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Brighid the goddess

Brighid is arguably the most important goddess in British history yet most of what was known of her has been lost with the oral tradition that fostered her devotion. Written sources, such as “Sanas Chormaic” (Glossary of Cormac) and “Leabhar Ghabhala” (Book of Conquests), date from the 9th and 12th centuries respectively. This is long after St. Brighid established her community at Kildare so we have to be careful that we do not construct a goddess from our knowledge of the saint. The Irish Celtic scholar, An t-Athair Sean O'Quinn, rightly says, “It is an exercise in futility to try and separate the historical Christian Brighid from the Goddess since clearly the two are so interwoven.”

Brighid is the Goddess of healing, (smith)craft and poetry, useful and inspired wisdom. She is the Goddess of fire, the hearth and energy. She is the Goddess of fertility and is said to lean over every cradle. She is associated with sovereignty and protection of her isles and the sea.

Today, many places in the British Isles bear her name. As “Brigantia” she gave her name to the Celtic lands of the North of England. Rivers are also named after her including, Afon (River) Braint, the longest river on Ynys Mon (Anglesey); Brent, London; and Brue, Somerset.


Sanas Chormaic tells us that Brighid may have been three sister goddesses. In Ireland she is called the daughter of Dagda, the Red Man of all Knowledge, who had his house at Brugh na Boinne. Dagda is the leader of the Tuatha-de-Danaan, a warrior, master of magic and skilled craftsman. He is the son of the goddess, Danu, and the partner of the Morrigan, the Great Queen and goddess of battle.

With Tuireann Brighid had three sons, Brian, Iuchar and Iucharba. With Bres the Beautiful, a miserly ruler, she had one son, Ruadan. He tried to murder Goibniu, the smith who created magical weapons that always hit their mark, but the smith killed him. It is said that Brighid's lament for Ruadan was the first keening to be heard in Ireland.

The Synod of Dublin (1670) ordered priests to make every effort to bring an end to the wailing and screams of female keeners who accompanied the dead to the graveyard. An Irish triad goes: “Fear bruine, bean chaointe na garbhmhuilleoir, ni bhf aighidh sna flaithis aon leaba go deo.” (Three persons who will get no bed in heaven, a quarrelsome man, a keening woman and a crude miller).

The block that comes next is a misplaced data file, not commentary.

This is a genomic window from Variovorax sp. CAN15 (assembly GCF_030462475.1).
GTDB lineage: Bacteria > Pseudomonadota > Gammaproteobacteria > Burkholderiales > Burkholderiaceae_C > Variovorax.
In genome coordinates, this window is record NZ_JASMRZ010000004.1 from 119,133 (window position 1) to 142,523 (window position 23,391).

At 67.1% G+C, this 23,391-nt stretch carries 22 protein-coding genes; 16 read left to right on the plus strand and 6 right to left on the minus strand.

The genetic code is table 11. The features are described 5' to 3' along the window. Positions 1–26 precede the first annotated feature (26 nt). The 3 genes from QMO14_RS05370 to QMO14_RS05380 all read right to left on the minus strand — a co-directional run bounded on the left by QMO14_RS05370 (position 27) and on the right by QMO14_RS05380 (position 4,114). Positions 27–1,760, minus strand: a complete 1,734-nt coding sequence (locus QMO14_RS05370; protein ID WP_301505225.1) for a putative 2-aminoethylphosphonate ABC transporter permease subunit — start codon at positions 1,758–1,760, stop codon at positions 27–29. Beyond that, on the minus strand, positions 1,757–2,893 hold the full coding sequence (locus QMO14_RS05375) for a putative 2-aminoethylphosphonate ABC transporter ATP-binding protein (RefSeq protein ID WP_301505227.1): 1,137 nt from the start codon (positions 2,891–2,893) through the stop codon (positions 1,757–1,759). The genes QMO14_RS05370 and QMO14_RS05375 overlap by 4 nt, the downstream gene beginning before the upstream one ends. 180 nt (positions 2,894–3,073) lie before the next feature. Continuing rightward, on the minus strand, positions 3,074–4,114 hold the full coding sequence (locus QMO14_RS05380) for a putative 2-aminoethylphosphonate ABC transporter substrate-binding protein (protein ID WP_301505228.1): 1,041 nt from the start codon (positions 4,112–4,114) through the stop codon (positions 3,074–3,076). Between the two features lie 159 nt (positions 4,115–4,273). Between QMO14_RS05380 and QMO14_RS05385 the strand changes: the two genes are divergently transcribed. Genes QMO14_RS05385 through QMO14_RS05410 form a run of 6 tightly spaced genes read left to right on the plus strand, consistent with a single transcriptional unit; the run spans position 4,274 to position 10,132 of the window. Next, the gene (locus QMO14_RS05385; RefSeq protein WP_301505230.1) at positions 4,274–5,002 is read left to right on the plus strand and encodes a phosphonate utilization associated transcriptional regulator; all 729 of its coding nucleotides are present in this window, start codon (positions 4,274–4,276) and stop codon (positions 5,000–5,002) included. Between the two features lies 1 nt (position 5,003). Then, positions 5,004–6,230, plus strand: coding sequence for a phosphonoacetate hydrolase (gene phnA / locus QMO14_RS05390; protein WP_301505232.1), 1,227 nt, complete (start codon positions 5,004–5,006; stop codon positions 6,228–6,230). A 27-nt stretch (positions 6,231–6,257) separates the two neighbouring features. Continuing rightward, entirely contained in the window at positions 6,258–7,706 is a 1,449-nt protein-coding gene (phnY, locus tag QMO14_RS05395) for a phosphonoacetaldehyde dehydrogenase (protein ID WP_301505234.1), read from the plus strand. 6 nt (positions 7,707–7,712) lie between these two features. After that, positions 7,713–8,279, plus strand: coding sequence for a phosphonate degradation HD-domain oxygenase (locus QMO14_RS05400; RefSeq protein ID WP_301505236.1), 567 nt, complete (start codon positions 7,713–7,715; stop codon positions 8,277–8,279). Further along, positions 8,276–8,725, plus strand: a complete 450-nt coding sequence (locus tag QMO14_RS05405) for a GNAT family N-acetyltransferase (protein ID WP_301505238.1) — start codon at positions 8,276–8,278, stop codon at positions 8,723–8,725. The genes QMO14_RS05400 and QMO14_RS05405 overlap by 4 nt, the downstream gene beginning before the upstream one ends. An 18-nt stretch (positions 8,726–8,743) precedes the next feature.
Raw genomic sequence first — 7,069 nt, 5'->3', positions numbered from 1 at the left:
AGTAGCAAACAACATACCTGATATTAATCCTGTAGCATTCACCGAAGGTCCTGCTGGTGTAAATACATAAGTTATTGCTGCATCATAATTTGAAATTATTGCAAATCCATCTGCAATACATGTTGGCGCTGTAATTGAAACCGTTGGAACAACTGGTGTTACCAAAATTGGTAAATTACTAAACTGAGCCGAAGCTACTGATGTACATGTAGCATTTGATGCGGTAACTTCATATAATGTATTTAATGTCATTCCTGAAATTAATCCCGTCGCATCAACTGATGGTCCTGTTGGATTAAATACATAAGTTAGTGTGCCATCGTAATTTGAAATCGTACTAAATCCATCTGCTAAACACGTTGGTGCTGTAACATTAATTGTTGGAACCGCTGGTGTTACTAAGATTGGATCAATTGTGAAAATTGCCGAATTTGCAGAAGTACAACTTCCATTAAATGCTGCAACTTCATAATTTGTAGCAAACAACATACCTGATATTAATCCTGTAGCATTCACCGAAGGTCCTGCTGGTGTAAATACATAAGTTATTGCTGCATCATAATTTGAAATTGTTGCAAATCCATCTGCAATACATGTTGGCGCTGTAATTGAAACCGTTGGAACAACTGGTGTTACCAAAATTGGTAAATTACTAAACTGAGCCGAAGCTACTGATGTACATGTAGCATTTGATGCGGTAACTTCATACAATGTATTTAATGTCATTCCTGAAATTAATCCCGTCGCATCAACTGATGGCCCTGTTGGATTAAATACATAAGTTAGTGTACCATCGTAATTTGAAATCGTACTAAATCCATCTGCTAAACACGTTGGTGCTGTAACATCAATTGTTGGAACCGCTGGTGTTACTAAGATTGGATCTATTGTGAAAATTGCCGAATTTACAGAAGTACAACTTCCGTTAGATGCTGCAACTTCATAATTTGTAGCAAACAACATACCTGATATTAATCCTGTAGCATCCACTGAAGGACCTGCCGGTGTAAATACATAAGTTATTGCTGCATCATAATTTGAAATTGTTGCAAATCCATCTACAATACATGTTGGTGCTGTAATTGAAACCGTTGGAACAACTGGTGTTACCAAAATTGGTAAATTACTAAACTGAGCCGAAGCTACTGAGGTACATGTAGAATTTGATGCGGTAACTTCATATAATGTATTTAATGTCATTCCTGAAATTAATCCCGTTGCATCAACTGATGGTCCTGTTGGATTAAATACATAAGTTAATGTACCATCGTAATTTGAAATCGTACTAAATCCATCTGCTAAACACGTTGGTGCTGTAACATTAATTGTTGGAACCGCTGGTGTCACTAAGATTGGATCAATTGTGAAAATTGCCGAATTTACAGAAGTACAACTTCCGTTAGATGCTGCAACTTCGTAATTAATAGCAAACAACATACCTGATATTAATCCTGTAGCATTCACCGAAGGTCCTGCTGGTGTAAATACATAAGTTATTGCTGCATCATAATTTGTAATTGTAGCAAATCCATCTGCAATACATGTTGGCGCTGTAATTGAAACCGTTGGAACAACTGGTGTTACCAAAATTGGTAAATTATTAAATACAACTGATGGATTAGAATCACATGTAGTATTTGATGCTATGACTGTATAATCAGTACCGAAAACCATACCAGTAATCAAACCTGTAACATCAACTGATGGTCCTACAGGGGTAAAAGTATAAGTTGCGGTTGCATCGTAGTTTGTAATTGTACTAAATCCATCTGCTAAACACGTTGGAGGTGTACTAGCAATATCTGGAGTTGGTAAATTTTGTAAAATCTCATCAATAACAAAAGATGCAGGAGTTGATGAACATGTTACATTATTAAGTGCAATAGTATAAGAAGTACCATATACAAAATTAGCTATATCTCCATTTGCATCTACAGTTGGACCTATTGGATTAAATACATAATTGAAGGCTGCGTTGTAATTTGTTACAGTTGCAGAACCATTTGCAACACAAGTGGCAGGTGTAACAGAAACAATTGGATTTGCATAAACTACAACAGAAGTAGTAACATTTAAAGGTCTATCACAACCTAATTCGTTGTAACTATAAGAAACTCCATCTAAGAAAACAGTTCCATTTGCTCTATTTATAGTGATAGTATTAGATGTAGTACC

Brighid is a Fire Goddess and as Brighid's Cross is in the form of a solar wheel she may also be a Sun Goddess. It is believed that nineteen priestesses tended the eternal flame of Brighid at the place now known as Kildare. It has even been suggested that St. Brighid may have been a priestess of Brighid before her conversion to the Christian faith.

Brighid is particularly associated with the first stirrings of Spring as the days begin to lengthen, the snowdrops bloom, and the ewes begin to lactate. In a Scottish story Bride is taken captive by Beira, the Queen of Winter. Some say her winter prison is the mountain, Ben Nevis. Before the fire of the sun can warm the earth again Bride has to be freed. So a spell is cast borrowing three days from the heat of August. As Bride walks free light fills the earth and the land turns green again.

Brighid's fire is truly the fire of creativity. It is responsible for the kindling of the earth in early Spring, the kindling of sexual passion, the kindling of the body in healing, the kindling of the heart in poetry and song, the kindling of the mind in science and craft. Her fire is a guiding light to her people in times of trouble, darkness and despair. To see her pass the house at Samhain is a sign that those within will be safe throughout the dark days of Winter.

Until very recently the hearth formed the centre of every home and the fire burnt all year round. It was at the hearth that the women of the house practiced the magic of cookery. It was around the hearth that wisdom was passed from one generation to the next and the old stories were recited. For the more adventurous the hearth was also a focus of divination. What do you see in the movement of the flames, what do you hear in the crackle of the logs, what marks are left in the ashes of the fire? What is Brighid saying to you?

It is said that Brighid taught the Irish people how to weave as she wove her own mantle at the loom by the hearth. It is easy to imagine the very flames themselves being woven into that wondrous cloth. Brighid's Mantle is left outside the house at Imbolc. She blesses it as she passes so it will bring healing to those wrapped in it.

The Fire in the hearth is Brighid's fire of healing, divination and protection. We are all in need of healing and are wounded in some way. We all feel the need for warmth and reassurance. To find these things around the hearth of your own home is a blessing indeed.






of Brighde Training
2013/14 with
Marion van Eupen

Becoming a Priestess or Priest of Brighde entails eight days in four weekends of reclaiming and celebrating Brighde as Goddess of the Land, as Goddess of the Wheel and as Goddess within you. It is a journey of healing, connecting and walking with Her animals, the Swan, the Snake, the Cow, the Wolf and the magical Unicorn and Phoenix. It is expressing Her energy through poetry, songs and creativity, weaving your soul's desire into being. It is experiencing Her fire and shining Her light out into the world.

Full details here



Brigit be Bithmaith

eternally good woman,
bright, golden,
quickening flame.

May she carry us
to the eternal lands.
She, radiant fire
of the sun.

11th century
Irish Liber Hymnorum



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